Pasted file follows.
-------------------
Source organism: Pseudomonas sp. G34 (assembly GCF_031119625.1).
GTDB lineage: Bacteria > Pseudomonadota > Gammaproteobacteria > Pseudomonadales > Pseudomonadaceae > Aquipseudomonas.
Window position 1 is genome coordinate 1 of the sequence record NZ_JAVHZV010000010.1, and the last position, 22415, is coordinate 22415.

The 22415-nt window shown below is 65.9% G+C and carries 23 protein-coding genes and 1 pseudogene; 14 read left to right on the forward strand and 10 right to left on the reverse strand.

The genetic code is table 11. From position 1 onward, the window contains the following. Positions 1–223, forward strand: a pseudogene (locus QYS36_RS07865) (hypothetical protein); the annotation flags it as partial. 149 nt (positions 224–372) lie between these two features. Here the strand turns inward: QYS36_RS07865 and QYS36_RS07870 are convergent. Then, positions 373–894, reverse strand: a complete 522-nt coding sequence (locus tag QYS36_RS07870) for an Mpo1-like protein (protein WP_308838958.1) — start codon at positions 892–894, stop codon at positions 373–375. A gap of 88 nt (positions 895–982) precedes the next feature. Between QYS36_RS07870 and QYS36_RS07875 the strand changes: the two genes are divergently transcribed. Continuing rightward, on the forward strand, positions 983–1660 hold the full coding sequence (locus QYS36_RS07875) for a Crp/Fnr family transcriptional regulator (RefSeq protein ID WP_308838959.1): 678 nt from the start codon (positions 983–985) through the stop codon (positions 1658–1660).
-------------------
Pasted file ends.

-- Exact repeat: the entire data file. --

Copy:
Source organism: Pseudomonas sp. G34 (assembly GCF_031119625.1).
GTDB lineage: Bacteria > Pseudomonadota > Gammaproteobacteria > Pseudomonadales > Pseudomonadaceae > Aquipseudomonas.
Window position 1 is genome coordinate 1 of the sequence record NZ_JAVHZV010000010.1, and the last position, 22415, is coordinate 22415.

The 22415-nt window shown below is 65.9% G+C and carries 23 protein-coding genes and 1 pseudogene; 14 read left to right on the forward strand and 10 right to left on the reverse strand.

The genetic code is table 11. From position 1 onward, the window contains the following. Positions 1–223, forward strand: a pseudogene (locus QYS36_RS07865) (hypothetical protein); the annotation flags it as partial. 149 nt (positions 224–372) lie between these two features. Here the strand turns inward: QYS36_RS07865 and QYS36_RS07870 are convergent. Then, positions 373–894, reverse strand: a complete 522-nt coding sequence (locus tag QYS36_RS07870) for an Mpo1-like protein (protein WP_308838958.1) — start codon at positions 892–894, stop codon at positions 373–375. A gap of 88 nt (positions 895–982) precedes the next feature. Between QYS36_RS07870 and QYS36_RS07875 the strand changes: the two genes are divergently transcribed. Continuing rightward, on the forward strand, positions 983–1660 hold the full coding sequence (locus QYS36_RS07875) for a Crp/Fnr family transcriptional regulator (RefSeq protein ID WP_308838959.1): 678 nt from the start codon (positions 983–985) through the stop codon (positions 1658–1660).